Stone-throwing clashes erupted for a fifth straight day Saturday in several West Bank towns, injuring at least a dozen Palestinians and three Israeli soldiers.
In a separate development, police said they suspected Palestinians of planting an explosive device that blew off the hands of an Israeli man in the small town of Afula in northern Israel. No one else was injured.Northern regional police chief Alik Rom said police were operating on the "likelihood that it was a terrorist act," and a police spokeswoman in Afula said several Palestinians were detained for questioning.
There have been daily disturbances in the West Bank since the shooting deaths of three Palestinian workers at an Israeli roadblock Tuesday night.
In the village of Dura, the hometown of the slain men, about 200 Palestinians hurled rocks at Israeli troops, who fired back tear gas and rubber bullets. Twelve Palestinians were hurt, including a journalist, as were two Israeli soldiers.
In the nearby town of Hebron, Palestinian police confronted a crowd of stone-throwing youths, and one policeman was hit in the head with a rock.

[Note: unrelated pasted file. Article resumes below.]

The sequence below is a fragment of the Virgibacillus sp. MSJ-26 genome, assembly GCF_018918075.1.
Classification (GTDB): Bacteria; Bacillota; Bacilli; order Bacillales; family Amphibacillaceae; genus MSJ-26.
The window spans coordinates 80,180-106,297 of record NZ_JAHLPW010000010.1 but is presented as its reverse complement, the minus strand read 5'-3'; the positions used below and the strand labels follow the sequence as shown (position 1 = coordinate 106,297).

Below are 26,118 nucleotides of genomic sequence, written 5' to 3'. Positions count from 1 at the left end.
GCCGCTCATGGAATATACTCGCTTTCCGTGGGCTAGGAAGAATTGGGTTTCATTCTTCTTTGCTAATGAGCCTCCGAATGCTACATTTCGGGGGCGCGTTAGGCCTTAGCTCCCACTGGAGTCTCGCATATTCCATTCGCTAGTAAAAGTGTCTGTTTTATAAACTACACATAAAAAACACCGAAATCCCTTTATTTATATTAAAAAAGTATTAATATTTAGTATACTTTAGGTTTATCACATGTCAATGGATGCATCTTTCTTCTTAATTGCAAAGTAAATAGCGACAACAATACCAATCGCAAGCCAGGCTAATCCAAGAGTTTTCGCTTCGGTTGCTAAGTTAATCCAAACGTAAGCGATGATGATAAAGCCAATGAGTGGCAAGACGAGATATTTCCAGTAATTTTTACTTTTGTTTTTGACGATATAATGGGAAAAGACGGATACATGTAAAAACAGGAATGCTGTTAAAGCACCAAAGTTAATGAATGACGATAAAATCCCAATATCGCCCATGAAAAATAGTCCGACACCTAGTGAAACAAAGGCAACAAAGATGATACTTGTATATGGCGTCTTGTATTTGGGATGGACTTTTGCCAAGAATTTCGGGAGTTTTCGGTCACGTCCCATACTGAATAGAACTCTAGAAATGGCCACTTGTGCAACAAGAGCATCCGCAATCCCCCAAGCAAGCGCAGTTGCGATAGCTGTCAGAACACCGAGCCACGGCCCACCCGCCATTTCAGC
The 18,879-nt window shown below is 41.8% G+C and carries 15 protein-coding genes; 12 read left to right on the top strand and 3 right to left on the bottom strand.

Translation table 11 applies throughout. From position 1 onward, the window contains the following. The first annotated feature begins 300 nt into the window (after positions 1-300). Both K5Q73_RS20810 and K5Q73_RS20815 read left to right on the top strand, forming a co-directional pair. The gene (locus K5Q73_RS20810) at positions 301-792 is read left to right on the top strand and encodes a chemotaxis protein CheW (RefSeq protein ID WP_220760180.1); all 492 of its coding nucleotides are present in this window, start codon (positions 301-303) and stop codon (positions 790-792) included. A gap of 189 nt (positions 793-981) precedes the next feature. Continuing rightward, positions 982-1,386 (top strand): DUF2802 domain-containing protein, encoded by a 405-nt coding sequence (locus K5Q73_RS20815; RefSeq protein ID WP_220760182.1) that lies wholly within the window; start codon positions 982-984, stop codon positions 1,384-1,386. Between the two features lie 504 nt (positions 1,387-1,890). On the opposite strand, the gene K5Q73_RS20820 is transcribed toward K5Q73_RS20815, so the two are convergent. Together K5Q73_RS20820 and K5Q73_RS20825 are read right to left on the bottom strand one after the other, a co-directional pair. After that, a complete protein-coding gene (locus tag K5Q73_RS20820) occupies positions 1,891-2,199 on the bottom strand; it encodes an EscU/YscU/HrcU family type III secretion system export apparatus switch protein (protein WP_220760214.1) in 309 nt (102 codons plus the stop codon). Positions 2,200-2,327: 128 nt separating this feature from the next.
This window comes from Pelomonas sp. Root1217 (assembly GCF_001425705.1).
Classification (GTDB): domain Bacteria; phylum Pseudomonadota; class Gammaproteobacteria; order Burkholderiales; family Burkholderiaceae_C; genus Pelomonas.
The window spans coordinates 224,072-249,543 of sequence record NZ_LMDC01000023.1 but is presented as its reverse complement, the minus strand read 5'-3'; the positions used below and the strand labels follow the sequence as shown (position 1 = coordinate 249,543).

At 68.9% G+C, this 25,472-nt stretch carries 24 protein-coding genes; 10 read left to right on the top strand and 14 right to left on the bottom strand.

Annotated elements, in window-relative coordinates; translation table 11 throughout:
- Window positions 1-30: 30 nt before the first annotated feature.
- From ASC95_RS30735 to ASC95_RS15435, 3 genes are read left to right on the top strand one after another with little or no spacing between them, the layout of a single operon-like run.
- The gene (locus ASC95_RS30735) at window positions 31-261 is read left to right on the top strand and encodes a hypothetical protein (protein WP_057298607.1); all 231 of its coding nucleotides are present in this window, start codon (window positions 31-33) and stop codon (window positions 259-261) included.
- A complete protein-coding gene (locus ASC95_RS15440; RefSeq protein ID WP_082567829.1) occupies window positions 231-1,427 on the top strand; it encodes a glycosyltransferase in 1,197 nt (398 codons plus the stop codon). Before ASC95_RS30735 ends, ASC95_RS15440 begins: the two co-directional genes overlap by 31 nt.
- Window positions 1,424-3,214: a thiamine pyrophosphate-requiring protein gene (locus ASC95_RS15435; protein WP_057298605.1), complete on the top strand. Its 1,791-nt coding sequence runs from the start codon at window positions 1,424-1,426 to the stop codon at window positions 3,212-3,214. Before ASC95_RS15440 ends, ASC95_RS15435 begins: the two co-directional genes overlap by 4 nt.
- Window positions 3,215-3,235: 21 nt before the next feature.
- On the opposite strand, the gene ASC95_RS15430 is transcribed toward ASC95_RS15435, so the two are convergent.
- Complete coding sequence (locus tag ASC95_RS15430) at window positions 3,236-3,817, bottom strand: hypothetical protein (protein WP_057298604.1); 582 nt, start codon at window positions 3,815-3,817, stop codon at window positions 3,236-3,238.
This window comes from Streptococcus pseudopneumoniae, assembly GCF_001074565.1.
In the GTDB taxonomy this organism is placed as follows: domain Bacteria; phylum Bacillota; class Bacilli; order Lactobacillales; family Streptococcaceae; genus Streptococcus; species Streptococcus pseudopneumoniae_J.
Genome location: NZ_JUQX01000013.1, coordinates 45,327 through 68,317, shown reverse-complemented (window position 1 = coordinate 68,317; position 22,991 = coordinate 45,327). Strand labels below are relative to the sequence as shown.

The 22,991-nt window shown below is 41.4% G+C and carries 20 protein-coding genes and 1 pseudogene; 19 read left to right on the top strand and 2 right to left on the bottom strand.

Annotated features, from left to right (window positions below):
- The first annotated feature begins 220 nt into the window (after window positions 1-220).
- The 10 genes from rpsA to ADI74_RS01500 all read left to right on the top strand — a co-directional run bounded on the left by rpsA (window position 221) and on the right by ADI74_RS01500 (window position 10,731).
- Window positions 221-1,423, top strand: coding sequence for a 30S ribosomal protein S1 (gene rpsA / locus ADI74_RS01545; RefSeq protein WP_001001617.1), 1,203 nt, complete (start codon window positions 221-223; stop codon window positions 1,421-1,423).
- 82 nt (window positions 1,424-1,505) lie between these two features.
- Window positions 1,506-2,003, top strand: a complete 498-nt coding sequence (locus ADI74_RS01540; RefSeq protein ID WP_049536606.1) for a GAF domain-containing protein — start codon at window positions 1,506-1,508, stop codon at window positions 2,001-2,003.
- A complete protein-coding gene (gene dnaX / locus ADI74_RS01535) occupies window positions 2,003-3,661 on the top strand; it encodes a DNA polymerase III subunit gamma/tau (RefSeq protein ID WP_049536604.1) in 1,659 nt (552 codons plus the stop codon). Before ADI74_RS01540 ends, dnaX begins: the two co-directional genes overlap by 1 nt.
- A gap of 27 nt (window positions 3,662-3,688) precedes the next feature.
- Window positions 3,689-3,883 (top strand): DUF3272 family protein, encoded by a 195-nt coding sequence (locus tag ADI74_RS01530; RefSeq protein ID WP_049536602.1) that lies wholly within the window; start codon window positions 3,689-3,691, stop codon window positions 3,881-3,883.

The Palestinian Cabinet, meeting for the first time since the roadblock shooting, denounced the "hideous crime" and demanded that the soldiers involved be punished. Israel is still investigating the incident.
The Afula blast came in a public park just outside the bus station in the town, about 50 miles northeast of Tel Aviv and on the edge of Palestinian-controlled territory. Afula is about five miles from the Palestinian town of Jenin, where cells from the radical Islamic group Hamas have been uncovered in the past.
Army radio said the injured man told authorities he had spotted a cardboard box he thought looked suspicious and was examining it when it exploded.
Israeli police frequently tell people to be alert for suspicious objects and always urge the public not to go near the objects and to report such findings to the nearest police station.
The Afula bus station was the scene of a major terror attack in April 1994, when a car rigged with explosives blew up, killing nine people and injuring 45. The militant Muslim group Hamas claimed responsibility.
When the Saturday blast occurred, however, the bus station was nearly deserted. There is no public transport in most Israeli cities on the Jewish Sabbath, which begins at sundown Friday and ends at sundown on Saturday.